In daily life, hardships, fears and frustrations are abundant; we often encounter obstacles that make life difficult; people we don’t like or those who make us feel inferior but as long as we have faith in ourselves – and our God/Supreme Being –and hope to anchor us to the right path and the way to walk it, we will succeed. Freemasonry offers the tools for all these things.


Charity, as Paul says in 1 Corinthians 13, is the greatest of all the three virtues (the interchangeable term for charity is ‘love’ in Scripture).

Though I speak with the tongues of men and of angels, and have not charity, I am become as sounding brass, or a tinkling cymbal.

And though I have the gift of prophecy, and understand all mysteries, and all knowledge; and though I have all faith, so that I could remove mountains, and have not charity, I am nothing.

And though I bestow all my goods to feed the poor, and though I give my body to be burned, and have not charity, it profiteth me nothing. 

Charity never faileth: but whether there be prophecies, they shall fail; whether there be tongues, they shall cease; whether there be knowledge, it shall vanish away.

For we know in part, and we prophesy in part. But when that which is perfect is come, then that which is in part shall be done away…

And now abideth faith, hope, charity, these three; but the greatest of these is charity.

The Latin for ‘charity’ Caritas was defined by Thomas Aquinas as ‘the friendship of man for God’ and vice versa but also extends it to ‘the love of our neighbour’.

It is a reciprocal friendship and one in that the giver of charity/love sees and imitates the love of God between himself, and his fellow man.

This kind of love was known by the Greeks as agape – ‘the love of God for man and of man for God’.

Other faiths and religions have similar or related concepts:



Chesed – a Hebrew word commonly translated as ‘loving-kindness’, ‘kindness’ or ‘love’ and is central to Jewish ethics and theology.

It is a common term in the Bible for describing God’s love for mankind and God’s special relationship with the Children of Israel and is considered a virtue on its own, and also for its contribution to tikkun olam (repairing the world).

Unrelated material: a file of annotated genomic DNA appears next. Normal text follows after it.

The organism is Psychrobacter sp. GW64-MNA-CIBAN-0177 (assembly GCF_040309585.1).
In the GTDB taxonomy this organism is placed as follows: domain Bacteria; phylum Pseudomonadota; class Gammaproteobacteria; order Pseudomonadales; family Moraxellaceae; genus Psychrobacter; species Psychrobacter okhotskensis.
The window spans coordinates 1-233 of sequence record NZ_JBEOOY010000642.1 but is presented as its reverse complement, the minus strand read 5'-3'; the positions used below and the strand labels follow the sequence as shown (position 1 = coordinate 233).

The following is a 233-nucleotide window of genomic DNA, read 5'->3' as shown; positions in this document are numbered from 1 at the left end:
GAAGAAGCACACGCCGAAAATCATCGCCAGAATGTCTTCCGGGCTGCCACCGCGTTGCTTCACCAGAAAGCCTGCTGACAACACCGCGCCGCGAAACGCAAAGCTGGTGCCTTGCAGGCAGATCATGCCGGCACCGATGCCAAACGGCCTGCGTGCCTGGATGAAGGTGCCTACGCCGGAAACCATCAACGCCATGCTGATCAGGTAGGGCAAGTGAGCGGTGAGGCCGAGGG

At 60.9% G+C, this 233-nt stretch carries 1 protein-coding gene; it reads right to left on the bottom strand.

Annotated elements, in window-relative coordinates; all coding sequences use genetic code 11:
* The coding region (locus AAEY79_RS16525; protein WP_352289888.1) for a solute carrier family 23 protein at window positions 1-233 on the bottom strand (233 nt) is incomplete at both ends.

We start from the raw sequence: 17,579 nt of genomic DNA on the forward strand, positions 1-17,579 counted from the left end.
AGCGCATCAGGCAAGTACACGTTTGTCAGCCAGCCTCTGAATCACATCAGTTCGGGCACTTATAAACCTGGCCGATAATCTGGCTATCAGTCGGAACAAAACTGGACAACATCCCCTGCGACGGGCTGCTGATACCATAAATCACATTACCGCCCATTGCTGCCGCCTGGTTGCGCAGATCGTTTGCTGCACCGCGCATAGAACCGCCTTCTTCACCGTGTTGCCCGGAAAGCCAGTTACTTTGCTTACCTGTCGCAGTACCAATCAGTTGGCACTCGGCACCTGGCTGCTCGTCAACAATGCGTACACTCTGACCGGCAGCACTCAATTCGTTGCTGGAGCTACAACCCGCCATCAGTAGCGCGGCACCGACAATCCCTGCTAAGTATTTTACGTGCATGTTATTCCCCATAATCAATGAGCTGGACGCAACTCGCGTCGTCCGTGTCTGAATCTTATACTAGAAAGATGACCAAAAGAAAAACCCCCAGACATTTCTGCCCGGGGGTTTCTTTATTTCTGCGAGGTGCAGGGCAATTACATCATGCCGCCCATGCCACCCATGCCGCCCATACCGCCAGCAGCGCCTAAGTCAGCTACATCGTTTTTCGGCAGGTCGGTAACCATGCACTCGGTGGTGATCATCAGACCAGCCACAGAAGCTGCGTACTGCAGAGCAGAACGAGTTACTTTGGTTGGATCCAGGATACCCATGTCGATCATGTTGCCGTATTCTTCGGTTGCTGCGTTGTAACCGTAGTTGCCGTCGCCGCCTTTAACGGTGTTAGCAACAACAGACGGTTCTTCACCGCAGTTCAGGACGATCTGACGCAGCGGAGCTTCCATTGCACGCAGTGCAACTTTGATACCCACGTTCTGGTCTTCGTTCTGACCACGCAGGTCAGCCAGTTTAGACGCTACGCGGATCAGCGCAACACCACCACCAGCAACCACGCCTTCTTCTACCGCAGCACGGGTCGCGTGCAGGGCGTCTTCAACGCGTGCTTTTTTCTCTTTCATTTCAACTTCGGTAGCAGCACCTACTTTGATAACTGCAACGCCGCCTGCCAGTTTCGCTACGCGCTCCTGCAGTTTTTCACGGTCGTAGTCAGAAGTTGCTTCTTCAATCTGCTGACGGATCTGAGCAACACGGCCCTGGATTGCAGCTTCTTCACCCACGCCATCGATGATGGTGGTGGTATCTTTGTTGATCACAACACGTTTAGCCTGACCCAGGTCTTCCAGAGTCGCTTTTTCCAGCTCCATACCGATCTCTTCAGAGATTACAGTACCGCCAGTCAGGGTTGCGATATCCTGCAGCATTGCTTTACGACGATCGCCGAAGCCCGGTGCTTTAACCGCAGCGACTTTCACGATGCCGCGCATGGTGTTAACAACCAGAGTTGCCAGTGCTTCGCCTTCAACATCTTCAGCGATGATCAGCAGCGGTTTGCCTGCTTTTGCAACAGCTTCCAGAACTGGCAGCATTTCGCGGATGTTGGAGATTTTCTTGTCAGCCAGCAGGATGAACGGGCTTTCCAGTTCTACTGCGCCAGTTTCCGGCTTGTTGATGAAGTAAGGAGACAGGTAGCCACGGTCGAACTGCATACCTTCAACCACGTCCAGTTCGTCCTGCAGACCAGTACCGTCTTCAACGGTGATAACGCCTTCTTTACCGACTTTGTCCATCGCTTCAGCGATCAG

Mettā (Pali) translates variably as benevolence, loving-kindness, amity, or good will and active interest in others.

It is the first of the four virtues (Brahmavihāras) of the Theravāda school of Buddhism.

Maitrī (Sanskrit) is a term used in Jainism to reflect loving kindness to all living things.

Priti (Sanskrit) is found in Hindu traditions.

The First Degree ritual describes it as:

Lovely in itself, is the brightest ornament which can adorn our Masonic profession…Happy is the man who has, sown in his breast, the seeds of benevolence; he envies not his neighbour, he believes not a tale reported to his prejudice, he forgives the injuries of men, and endeavours to blot them from his recollection…

Catholic catechism says something very similar:

The fruits of charity are joy, peace, and mercy; charity demands beneficence and fraternal correction; it is benevolence; it fosters reciprocity and remains disinterested and generous; it is friendship and communion.

Rosa Celeste: Dante and Beatrice gaze upon the highest Heaven, The Empyrean


IMAGE LINKED:  wikimedia Attribution 4.0 International (CC BY 4.0)

Charity – in practice

‘Amongst the values of Freemasonry are integrity, kindness and fairness. Caring for the community and raising money for charitable causes is important to us.’


Over the years, the he meaning of charity has shifted from the love of humankind, to that of the ‘voluntary giving of help, typically in the form of money, to those in need’ (OED)

All Freemasons are encouraged not only to practice charity in its cerebral or spiritual sense but also to engage in a practical one.

This is symbolically demonstrated and experienced in the First Degree and one indelibly charged lesson most Masons never forget!